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  Philosophy (Greek, ‘love of wisdom’, or more exactly ‘love of knowledge acquired by the exercise of the intellect’) originally meant a quest for the explanations, origins and nature of things, both actual (snails; thunderstorms) and conceptual (virtue; justice). In ancient times, it was regarded as the occupation of specialists—Buddhists called them ‘pure souls’—who conducted their quest by discussion with like-minded people, by meditation and by ratiocination, free of the trammels of everyday life. Even when applied to what we would nowadays think of as scientific matters, its method was not research but scholasticism, and a major part of that method consisted in the re-evaluation of past ideas. Precedent and authority were thus integral to the discipline, and helped to give philosophy its perceived status as one of the highest and noblest activities of the human mind.

Nowadays, the search for ‘wisdom’ has become fragmented. Science now takes care of enquiries into natural phenomena, and ethics and morality (though still sometimes described as ‘philosophy’) belong not only to philosophy, but also to such disciplines as politics, psychology, sociology and theology (see below). Philosophy—at least academic philosophy—is a disinterested endeavour to examine human reasoning itself, to take abstract questions and consider their validity not as specific truths but as forms of theory or explanation. The only similarity between this activity and ancient philosophy is that it requires constant back-reference to past ideas and past intellectual precedents. Philosophy is an academic study taught by means of its own history; it is a subject which grows by accretion, the new constantly building on and modifying the old.

One of the main tools of philosophy is logic, and a separate branch of the discipline deals with this alone. Logic is the consideration of argument: not of whether an argument is subjectively valid, but whether it is objectively so. Logic removes partiality from the consideration of argument, reducing it to a kind of framework which has consistency and rigour. It is concerned with the structures and principles of reasoning, with the succession and interdependence of intellectual statements. It is related to mathematical logic, in which symbols replace verbal statements; it leads to and facilitates the whole vast area of linguistic philosophy, in which the edifice of meaning and purpose in the use of words is rigorously examined.

Another central concern of philosophy is the nature of reality, and our perception of it. What do we know, how do we know it and are there limits to our knowledge? Investigating these matters is perhaps the overarching agenda of all philosophy, and has been so from earliest times. In the ancient past, throughout the world, the highest branch of such study was metaphysics: investigation of the ultimate nature of reality, of such things as the existence of the supernatural, the nature of time, or the relationship between mind and body. In 17th-century Europe, beginning with the work of Descartes, metaphysics gradually gave way to epistemology, the investigation of knowledge itself. (Descartes, for example, starting from the famous premise Cogito, ergo sum, ‘I think; therefore I am’, sought to produce a universal system for all human knowledge; Spinoza, Locke, Hume and others examined such matters as where knowledge comes from and what, if any, are the limits of human understanding; modern epistemologists devote themselves to questions of the testing and validation of knowledge, and of its relationship to thought and meaning.)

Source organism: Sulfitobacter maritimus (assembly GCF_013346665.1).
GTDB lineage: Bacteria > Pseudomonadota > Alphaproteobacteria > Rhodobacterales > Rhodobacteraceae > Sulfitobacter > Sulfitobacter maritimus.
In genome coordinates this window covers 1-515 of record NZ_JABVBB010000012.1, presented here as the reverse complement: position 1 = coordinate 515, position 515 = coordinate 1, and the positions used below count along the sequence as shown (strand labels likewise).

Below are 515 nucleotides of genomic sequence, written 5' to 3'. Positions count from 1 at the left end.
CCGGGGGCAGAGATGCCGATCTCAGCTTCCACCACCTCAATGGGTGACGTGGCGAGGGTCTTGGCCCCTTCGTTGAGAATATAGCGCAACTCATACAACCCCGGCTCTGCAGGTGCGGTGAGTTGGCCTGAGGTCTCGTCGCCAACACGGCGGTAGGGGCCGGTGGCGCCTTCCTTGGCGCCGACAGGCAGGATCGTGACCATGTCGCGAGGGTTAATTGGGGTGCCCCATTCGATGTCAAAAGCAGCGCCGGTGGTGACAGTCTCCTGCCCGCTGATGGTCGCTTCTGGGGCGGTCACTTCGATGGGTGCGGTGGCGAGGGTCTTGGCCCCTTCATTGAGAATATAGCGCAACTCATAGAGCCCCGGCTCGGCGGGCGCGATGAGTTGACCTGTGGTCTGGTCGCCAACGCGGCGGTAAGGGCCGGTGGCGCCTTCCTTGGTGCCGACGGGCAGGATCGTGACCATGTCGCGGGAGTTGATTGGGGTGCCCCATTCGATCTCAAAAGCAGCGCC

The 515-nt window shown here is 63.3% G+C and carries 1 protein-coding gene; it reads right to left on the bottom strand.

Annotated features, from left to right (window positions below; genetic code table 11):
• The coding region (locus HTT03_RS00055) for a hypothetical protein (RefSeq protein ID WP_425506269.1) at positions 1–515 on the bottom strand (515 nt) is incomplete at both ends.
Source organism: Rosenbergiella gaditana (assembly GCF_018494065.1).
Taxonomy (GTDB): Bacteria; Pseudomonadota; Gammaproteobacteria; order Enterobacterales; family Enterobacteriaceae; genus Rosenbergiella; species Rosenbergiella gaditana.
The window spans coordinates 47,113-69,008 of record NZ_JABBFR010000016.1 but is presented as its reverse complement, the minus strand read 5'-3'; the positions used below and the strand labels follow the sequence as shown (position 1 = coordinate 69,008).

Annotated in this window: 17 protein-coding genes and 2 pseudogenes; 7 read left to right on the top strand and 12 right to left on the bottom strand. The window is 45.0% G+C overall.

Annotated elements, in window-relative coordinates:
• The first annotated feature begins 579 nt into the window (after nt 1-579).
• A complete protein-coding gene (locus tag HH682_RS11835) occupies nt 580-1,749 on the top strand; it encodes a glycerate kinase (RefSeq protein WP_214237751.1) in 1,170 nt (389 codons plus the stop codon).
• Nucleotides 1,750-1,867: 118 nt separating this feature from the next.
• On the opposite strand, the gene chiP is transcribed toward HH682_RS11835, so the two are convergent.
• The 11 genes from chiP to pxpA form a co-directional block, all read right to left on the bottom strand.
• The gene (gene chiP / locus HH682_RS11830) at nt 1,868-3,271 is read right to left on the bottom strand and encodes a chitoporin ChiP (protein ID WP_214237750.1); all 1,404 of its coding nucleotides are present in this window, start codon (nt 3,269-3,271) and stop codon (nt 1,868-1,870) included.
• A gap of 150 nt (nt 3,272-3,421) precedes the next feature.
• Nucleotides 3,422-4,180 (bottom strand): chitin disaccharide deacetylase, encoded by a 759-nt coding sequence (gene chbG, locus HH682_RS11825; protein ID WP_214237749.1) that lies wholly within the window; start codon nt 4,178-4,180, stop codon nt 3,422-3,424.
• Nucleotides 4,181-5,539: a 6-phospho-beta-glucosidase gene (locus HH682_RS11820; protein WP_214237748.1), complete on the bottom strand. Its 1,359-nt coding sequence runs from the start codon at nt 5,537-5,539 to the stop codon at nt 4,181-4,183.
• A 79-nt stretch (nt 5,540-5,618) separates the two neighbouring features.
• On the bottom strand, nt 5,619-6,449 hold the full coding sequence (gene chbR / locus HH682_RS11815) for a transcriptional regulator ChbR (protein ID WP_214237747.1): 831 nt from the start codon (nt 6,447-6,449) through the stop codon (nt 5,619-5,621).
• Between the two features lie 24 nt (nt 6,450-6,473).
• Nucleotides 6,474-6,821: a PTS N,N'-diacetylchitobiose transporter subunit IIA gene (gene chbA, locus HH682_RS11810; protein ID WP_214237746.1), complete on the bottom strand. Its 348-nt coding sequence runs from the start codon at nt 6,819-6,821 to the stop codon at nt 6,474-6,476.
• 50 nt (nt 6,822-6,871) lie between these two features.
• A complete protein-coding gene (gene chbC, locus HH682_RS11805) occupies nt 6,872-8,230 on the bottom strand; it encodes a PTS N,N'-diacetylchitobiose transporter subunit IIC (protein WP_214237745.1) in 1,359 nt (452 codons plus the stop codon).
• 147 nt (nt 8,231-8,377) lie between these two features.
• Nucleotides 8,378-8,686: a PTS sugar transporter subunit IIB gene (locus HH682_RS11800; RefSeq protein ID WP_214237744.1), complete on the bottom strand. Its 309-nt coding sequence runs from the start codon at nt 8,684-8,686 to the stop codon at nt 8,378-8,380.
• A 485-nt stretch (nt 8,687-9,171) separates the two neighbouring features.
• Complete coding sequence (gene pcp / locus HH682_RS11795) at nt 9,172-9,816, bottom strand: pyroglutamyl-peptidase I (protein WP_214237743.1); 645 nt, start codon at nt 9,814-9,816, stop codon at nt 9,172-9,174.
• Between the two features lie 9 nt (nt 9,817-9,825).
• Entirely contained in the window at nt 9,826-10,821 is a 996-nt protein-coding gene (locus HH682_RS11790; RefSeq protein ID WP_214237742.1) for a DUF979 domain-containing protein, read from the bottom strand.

From earliest times, philosophy has shared two preoccupations with such other disciplines as (what we would now call) politics, psychology and theology. First is the nature of identity. What is personal identity? Is it a material or an immaterial thing? Does it reside in the mind or the body, or in both? Do mind and soul exist, and if so, what are they? Second is our relationship with the world outside ourselves, with the supernatural (if it exists) and with other people. Are morals and ethics—not to mention such things as benefit and harm, duty, good and bad, right and wrong—abstract entities, or human constructs? Are their imperatives innate or learned? It is here, perhaps, that the clear stream of philosophy is most muddied by ‘outside’ considerations. We all have notions of how we, and others, should behave, of the correlatives (such as the supernatural or the force of law) which affect behaviour, and of the moral and ethical status quo. For some people, a ‘philosophy of life’ is the totality of such notions which governs their approach to everyday living. Some academic philosophers have devoted themselves to such matters. But by and large, academic philosophy has treated them in the same way as all its other concerns: that is, it has attempted to remove the personal from consideration and to discuss each argument in the abstract. KMcL



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